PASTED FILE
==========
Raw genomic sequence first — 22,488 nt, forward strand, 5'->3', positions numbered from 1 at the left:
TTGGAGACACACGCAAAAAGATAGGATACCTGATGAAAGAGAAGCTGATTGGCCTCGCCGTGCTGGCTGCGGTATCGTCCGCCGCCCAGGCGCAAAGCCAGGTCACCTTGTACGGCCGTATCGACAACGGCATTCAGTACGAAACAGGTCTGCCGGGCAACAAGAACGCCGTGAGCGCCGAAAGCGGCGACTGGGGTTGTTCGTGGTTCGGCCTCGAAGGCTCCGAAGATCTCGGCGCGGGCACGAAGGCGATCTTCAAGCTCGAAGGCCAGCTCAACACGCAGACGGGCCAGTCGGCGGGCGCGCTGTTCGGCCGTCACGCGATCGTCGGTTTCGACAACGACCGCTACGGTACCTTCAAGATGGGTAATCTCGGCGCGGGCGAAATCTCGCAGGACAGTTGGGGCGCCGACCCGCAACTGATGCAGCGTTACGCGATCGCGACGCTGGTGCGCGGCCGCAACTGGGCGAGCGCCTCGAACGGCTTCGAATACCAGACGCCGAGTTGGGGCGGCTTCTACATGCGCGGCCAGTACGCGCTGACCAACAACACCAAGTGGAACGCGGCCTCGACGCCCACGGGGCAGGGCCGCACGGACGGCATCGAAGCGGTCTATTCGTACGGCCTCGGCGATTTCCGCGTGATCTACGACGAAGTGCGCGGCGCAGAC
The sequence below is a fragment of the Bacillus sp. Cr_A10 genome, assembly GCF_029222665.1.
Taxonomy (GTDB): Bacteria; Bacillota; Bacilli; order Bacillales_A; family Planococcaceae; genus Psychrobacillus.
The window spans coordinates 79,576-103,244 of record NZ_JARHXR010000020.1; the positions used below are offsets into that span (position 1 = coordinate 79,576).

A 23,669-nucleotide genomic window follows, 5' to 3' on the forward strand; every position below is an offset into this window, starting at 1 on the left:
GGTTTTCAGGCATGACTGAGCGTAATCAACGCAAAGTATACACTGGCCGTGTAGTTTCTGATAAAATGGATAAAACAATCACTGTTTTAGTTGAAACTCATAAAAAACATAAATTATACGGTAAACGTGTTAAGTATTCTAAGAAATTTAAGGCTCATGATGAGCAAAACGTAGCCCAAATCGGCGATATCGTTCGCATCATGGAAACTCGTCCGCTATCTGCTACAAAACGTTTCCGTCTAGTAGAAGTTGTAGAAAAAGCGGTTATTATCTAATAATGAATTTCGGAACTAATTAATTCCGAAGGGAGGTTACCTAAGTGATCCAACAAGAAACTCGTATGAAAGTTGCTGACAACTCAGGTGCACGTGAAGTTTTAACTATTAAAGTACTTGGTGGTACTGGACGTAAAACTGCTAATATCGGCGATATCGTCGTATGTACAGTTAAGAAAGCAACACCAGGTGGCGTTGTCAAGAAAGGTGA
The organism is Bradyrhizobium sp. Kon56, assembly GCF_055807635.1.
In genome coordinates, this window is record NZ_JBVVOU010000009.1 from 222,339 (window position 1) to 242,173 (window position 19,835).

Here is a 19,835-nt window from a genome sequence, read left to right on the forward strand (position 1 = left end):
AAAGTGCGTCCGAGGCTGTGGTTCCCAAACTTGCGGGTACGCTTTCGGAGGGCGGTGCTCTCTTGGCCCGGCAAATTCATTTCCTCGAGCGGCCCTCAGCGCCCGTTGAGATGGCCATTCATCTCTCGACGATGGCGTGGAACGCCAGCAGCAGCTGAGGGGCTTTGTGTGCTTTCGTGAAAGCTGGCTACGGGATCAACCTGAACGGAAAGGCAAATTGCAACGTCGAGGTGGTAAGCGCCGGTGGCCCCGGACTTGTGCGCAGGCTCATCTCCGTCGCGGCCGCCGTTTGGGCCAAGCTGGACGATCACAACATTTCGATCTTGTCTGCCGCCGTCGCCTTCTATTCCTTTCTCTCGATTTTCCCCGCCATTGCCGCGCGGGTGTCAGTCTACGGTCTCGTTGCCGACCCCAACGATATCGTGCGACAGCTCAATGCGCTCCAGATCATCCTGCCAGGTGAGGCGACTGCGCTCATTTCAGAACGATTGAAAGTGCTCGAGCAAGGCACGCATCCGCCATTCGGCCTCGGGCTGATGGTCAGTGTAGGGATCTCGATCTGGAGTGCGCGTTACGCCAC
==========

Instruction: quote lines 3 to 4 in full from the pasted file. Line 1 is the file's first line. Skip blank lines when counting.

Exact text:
The sequence below is a fragment of the Bacillus sp. Cr_A10 genome, assembly GCF_029222665.1.
Taxonomy (GTDB): Bacteria; Bacillota; Bacilli; order Bacillales_A; family Planococcaceae; genus Psychrobacillus.